'Alien intrusion' flats refused permission by Edinburgh Council

The proposals for the flats on Corstorphine RoadThe proposals for the flats on Corstorphine Road
The proposals for the flats on Corstorphine Road
COUNCILLORS have rejected a bid to build 20 flats in Murrayfield after being labelled “an alien intrusion” for neighbours.

Square and Crescent Ltd submitted proposals to demolish an existing villa and garage on Corstorphine Road and build a four-storey block of flats. The block, wedged between Corstorphine Road and Roseburn Park, would have been made up of 14 two-bedroom and six three-bedroom apartments.

The developers proposed to provide 18 car parking spaces along with 44 secure cycle parking spaces. The plans received 27 objections and 32 letters of support form the public.

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Councillors overturned a recommendation by planning officers to grant planning permission and blocked the development from going ahead.

Planning officers told the council’s development management sub-committee that five affordable homes, supposed to be provided on the site, were “discounted due to the development costs”.

Officers added: “Although the communal open space doesn’t meet the open space standards, the proximity to Roseburn Park benefits the level of provision that we see in the scheme.

“We think it is a positive response to the site and where it is positioned and the different densities of buildings that are there. We think it is appropriate in that context.”

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SEPA objected to the proposals over flooding concerns, while Murrayfield Community Council also called for the plans to be halted – saying the 20 flats were “excessive on what is a rather small plot of land” and claimed “we do not find the proposed development to pay sufficient respect to its surroundings”.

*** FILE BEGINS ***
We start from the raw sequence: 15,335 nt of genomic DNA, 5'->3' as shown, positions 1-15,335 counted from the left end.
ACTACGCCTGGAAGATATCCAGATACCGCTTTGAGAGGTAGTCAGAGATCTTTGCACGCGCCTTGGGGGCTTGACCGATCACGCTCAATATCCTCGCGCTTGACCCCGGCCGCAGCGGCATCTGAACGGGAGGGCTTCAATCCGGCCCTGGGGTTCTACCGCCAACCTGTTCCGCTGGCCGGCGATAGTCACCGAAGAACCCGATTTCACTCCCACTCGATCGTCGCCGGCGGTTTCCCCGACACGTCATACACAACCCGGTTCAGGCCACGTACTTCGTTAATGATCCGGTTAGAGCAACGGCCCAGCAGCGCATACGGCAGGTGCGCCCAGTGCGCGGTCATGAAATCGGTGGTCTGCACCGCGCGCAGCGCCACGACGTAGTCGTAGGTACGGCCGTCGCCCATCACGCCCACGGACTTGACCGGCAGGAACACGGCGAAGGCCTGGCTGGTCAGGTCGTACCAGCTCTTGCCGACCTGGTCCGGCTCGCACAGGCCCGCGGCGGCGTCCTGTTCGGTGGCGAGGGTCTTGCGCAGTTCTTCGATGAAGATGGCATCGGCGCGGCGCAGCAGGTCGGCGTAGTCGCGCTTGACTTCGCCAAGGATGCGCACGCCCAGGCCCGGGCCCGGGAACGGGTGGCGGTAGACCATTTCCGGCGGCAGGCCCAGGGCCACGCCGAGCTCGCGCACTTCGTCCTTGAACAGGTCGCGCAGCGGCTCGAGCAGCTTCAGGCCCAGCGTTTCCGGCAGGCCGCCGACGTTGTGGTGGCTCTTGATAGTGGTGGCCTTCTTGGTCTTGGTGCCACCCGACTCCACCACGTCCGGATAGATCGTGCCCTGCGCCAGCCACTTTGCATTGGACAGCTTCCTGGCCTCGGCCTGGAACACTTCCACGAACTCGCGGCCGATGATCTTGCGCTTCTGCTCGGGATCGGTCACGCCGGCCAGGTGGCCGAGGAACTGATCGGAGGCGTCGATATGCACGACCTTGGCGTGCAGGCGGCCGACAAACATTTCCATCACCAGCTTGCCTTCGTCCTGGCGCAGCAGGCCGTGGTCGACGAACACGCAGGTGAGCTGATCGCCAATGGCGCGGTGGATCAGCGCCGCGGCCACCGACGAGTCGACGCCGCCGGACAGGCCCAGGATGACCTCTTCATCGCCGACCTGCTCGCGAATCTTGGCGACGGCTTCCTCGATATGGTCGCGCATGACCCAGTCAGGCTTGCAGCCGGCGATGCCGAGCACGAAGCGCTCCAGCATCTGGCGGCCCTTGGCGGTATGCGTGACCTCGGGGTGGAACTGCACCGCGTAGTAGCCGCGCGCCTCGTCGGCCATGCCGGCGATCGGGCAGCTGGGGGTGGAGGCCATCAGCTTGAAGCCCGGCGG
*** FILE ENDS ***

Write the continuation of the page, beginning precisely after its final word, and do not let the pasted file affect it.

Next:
Planning convener, Cllr Neil Gardiner, said: “I do accept that the principle that we may seek to densify the city to some extent. In this application, it doesn’t comply with the amenity space that’s required for the 20 units. I think if they had less development on it, they would be able to comply.

“They have chosen to have 18 car spaces, whereas they could have less car space and more amenity space. The green space at the entry isn’t going to be very useful – it’s only going to be an entry point into the building.”

Cllr Alex Staniforth added: “I’m not convinced the design suits the character of the immediate area.”

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But Cllr Cameron Rose said the application was “pretty reasonable”.

He added: “There is a certain amount of amenity here with the green space in front of it.

“These are new houses and not everybody will require the amount of amenity we may have in our heads, in terms of green space or whatever, when they are looking to live in Edinburgh. People will purchase these knowing exactly what the amenity is.”

But Cllr Joanna Mowat backed called for the plans to be rejected.

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She said: “All the gardens that run along the Water of Leith are suddenly going to have this alien intrusion. It has an impact on their outlook and amenity.

“You suddenly have a car park where you had a garden adjacent to a garden. I don’t think that’s particularly acceptable.”

The committee voted to turn down the proposals.